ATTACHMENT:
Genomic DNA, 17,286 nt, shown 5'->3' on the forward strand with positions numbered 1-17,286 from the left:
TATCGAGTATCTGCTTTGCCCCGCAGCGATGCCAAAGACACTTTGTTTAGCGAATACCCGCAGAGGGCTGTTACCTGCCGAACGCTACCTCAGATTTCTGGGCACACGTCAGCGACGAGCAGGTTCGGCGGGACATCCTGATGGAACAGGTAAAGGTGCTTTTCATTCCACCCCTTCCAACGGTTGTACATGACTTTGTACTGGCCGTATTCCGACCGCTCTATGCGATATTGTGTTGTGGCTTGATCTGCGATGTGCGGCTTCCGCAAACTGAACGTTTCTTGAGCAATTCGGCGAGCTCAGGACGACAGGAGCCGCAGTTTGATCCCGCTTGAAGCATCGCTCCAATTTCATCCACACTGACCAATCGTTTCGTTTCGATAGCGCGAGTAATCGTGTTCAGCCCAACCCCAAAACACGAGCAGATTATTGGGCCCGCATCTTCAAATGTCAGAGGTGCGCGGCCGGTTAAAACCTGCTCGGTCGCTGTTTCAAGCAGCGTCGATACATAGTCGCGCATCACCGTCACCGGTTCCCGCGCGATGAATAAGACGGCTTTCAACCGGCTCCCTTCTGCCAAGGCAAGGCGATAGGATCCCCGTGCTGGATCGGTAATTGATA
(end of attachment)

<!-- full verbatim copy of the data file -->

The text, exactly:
Genomic DNA, 17,286 nt, shown 5'->3' on the forward strand with positions numbered 1-17,286 from the left:
TATCGAGTATCTGCTTTGCCCCGCAGCGATGCCAAAGACACTTTGTTTAGCGAATACCCGCAGAGGGCTGTTACCTGCCGAACGCTACCTCAGATTTCTGGGCACACGTCAGCGACGAGCAGGTTCGGCGGGACATCCTGATGGAACAGGTAAAGGTGCTTTTCATTCCACCCCTTCCAACGGTTGTACATGACTTTGTACTGGCCGTATTCCGACCGCTCTATGCGATATTGTGTTGTGGCTTGATCTGCGATGTGCGGCTTCCGCAAACTGAACGTTTCTTGAGCAATTCGGCGAGCTCAGGACGACAGGAGCCGCAGTTTGATCCCGCTTGAAGCATCGCTCCAATTTCATCCACACTGACCAATCGTTTCGTTTCGATAGCGCGAGTAATCGTGTTCAGCCCAACCCCAAAACACGAGCAGATTATTGGGCCCGCATCTTCAAATGTCAGAGGTGCGCGGCCGGTTAAAACCTGCTCGGTCGCTGTTTCAAGCAGCGTCGATACATAGTCGCGCATCACCGTCACCGGTTCCCGCGCGATGAATAAGACGGCTTTCAACCGGCTCCCTTCTGCCAAGGCAAGGCGATAGGATCCCCGTGCTGGATCGGTAATTGATA